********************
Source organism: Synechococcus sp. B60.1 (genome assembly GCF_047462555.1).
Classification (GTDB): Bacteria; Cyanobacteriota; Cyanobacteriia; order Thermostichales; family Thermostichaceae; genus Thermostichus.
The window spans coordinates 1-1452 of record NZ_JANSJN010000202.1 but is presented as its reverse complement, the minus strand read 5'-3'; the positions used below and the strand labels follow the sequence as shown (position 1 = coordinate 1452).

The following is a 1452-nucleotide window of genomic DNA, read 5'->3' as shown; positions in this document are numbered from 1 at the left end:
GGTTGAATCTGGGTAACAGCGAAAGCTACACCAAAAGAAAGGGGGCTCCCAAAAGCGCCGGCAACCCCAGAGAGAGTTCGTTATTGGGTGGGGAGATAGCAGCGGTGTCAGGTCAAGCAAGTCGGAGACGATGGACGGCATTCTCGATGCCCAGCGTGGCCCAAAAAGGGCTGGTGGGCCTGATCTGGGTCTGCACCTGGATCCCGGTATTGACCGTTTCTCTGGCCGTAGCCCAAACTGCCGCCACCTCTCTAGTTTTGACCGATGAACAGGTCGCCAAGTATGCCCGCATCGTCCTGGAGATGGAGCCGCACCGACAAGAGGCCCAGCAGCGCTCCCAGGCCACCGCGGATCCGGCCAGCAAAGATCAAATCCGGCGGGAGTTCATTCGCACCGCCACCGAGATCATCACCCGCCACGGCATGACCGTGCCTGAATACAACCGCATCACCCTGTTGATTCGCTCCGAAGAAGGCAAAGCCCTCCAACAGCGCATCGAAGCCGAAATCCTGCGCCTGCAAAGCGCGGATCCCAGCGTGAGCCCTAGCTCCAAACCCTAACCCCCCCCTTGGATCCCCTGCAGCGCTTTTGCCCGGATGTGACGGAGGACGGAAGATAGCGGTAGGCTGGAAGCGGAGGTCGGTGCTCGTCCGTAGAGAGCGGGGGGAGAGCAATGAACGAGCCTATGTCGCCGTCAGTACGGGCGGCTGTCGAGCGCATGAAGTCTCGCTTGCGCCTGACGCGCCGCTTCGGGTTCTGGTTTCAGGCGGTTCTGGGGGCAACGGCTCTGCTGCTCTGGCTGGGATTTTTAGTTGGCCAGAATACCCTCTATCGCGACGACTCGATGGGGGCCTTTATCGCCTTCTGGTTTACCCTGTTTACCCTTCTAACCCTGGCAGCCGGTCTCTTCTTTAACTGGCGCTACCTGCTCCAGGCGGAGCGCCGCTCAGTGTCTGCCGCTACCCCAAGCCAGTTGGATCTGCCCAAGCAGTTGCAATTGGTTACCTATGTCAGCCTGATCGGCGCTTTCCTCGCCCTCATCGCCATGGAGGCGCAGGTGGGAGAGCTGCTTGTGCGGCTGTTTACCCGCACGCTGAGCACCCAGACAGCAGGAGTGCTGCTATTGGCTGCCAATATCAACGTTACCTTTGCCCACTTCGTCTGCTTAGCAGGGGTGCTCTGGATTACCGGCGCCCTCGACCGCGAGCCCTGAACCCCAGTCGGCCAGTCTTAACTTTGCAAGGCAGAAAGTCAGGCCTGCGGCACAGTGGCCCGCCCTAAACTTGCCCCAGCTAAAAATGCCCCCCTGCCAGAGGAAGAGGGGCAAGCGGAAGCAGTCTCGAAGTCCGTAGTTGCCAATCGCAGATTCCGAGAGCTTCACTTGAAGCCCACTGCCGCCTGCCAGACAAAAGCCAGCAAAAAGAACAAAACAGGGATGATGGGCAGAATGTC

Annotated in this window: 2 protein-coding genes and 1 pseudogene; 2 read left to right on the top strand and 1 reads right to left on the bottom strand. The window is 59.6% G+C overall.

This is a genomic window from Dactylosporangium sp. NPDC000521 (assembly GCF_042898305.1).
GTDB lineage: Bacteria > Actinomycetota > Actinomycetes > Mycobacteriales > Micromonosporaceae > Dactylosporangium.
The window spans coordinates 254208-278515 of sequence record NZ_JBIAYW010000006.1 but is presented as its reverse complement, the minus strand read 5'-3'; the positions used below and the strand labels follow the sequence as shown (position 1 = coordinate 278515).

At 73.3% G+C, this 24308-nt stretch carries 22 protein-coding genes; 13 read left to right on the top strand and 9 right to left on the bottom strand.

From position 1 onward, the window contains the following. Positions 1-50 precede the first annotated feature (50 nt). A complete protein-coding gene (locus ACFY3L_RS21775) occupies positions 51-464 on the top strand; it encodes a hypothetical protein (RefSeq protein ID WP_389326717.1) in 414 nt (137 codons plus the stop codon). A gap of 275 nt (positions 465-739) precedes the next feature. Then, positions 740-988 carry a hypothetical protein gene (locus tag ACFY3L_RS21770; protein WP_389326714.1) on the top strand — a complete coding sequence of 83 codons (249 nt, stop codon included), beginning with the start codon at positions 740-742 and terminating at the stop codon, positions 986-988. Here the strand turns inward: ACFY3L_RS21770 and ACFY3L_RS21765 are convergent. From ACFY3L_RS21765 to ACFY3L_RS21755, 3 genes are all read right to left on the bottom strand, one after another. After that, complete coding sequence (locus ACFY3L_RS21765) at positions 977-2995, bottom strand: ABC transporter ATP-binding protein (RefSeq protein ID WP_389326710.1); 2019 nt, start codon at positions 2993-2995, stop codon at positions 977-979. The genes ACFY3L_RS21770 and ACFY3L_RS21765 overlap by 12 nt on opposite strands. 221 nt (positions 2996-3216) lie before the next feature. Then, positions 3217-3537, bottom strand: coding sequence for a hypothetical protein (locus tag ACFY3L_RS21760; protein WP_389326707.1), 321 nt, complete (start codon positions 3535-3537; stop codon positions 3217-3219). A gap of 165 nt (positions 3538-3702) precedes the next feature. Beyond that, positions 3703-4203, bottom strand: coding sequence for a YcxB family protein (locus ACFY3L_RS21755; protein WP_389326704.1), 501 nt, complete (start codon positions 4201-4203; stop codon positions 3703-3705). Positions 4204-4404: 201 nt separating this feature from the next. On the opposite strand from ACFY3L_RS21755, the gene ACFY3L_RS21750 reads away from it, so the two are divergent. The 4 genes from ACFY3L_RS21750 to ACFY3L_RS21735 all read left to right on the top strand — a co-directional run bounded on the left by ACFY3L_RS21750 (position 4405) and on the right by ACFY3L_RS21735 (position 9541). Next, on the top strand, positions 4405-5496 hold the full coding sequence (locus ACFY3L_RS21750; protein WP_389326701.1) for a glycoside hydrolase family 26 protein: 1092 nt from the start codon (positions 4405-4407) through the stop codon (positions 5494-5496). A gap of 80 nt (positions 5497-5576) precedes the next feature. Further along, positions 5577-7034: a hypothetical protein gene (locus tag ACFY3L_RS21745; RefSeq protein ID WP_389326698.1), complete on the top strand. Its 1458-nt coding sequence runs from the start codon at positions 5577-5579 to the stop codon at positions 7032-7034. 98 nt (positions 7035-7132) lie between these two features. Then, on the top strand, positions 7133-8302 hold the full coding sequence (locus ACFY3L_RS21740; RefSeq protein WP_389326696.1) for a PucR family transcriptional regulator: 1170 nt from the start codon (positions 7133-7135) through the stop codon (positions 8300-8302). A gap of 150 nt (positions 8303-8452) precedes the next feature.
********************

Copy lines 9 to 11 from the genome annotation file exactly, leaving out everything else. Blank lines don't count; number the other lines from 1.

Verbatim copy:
The window spans coordinates 254208-278515 of sequence record NZ_JBIAYW010000006.1 but is presented as its reverse complement, the minus strand read 5'-3'; the positions used below and the strand labels follow the sequence as shown (position 1 = coordinate 278515).

At 73.3% G+C, this 24308-nt stretch carries 22 protein-coding genes; 13 read left to right on the top strand and 9 right to left on the bottom strand.

From position 1 onward, the window contains the following. Positions 1-50 precede the first annotated feature (50 nt). A complete protein-coding gene (locus ACFY3L_RS21775) occupies positions 51-464 on the top strand; it encodes a hypothetical protein (RefSeq protein ID WP_389326717.1) in 414 nt (137 codons plus the stop codon). A gap of 275 nt (positions 465-739) precedes the next feature. Then, positions 740-988 carry a hypothetical protein gene (locus tag ACFY3L_RS21770; protein WP_389326714.1) on the top strand — a complete coding sequence of 83 codons (249 nt, stop codon included), beginning with the start codon at positions 740-742 and terminating at the stop codon, positions 986-988. Here the strand turns inward: ACFY3L_RS21770 and ACFY3L_RS21765 are convergent. From ACFY3L_RS21765 to ACFY3L_RS21755, 3 genes are all read right to left on the bottom strand, one after another. After that, complete coding sequence (locus ACFY3L_RS21765) at positions 977-2995, bottom strand: ABC transporter ATP-binding protein (RefSeq protein ID WP_389326710.1); 2019 nt, start codon at positions 2993-2995, stop codon at positions 977-979. The genes ACFY3L_RS21770 and ACFY3L_RS21765 overlap by 12 nt on opposite strands. 221 nt (positions 2996-3216) lie before the next feature. Then, positions 3217-3537, bottom strand: coding sequence for a hypothetical protein (locus tag ACFY3L_RS21760; protein WP_389326707.1), 321 nt, complete (start codon positions 3535-3537; stop codon positions 3217-3219). A gap of 165 nt (positions 3538-3702) precedes the next feature. Beyond that, positions 3703-4203, bottom strand: coding sequence for a YcxB family protein (locus ACFY3L_RS21755; protein WP_389326704.1), 501 nt, complete (start codon positions 4201-4203; stop codon positions 3703-3705). Positions 4204-4404: 201 nt separating this feature from the next. On the opposite strand from ACFY3L_RS21755, the gene ACFY3L_RS21750 reads away from it, so the two are divergent. The 4 genes from ACFY3L_RS21750 to ACFY3L_RS21735 all read left to right on the top strand — a co-directional run bounded on the left by ACFY3L_RS21750 (position 4405) and on the right by ACFY3L_RS21735 (position 9541). Next, on the top strand, positions 4405-5496 hold the full coding sequence (locus ACFY3L_RS21750; protein WP_389326701.1) for a glycoside hydrolase family 26 protein: 1092 nt from the start codon (positions 4405-4407) through the stop codon (positions 5494-5496). A gap of 80 nt (positions 5497-5576) precedes the next feature. Further along, positions 5577-7034: a hypothetical protein gene (locus tag ACFY3L_RS21745; RefSeq protein ID WP_389326698.1), complete on the top strand. Its 1458-nt coding sequence runs from the start codon at positions 5577-5579 to the stop codon at positions 7032-7034. 98 nt (positions 7035-7132) lie between these two features. Then, on the top strand, positions 7133-8302 hold the full coding sequence (locus ACFY3L_RS21740; RefSeq protein WP_389326696.1) for a PucR family transcriptional regulator: 1170 nt from the start codon (positions 7133-7135) through the stop codon (positions 8300-8302). A gap of 150 nt (positions 8303-8452) precedes the next feature.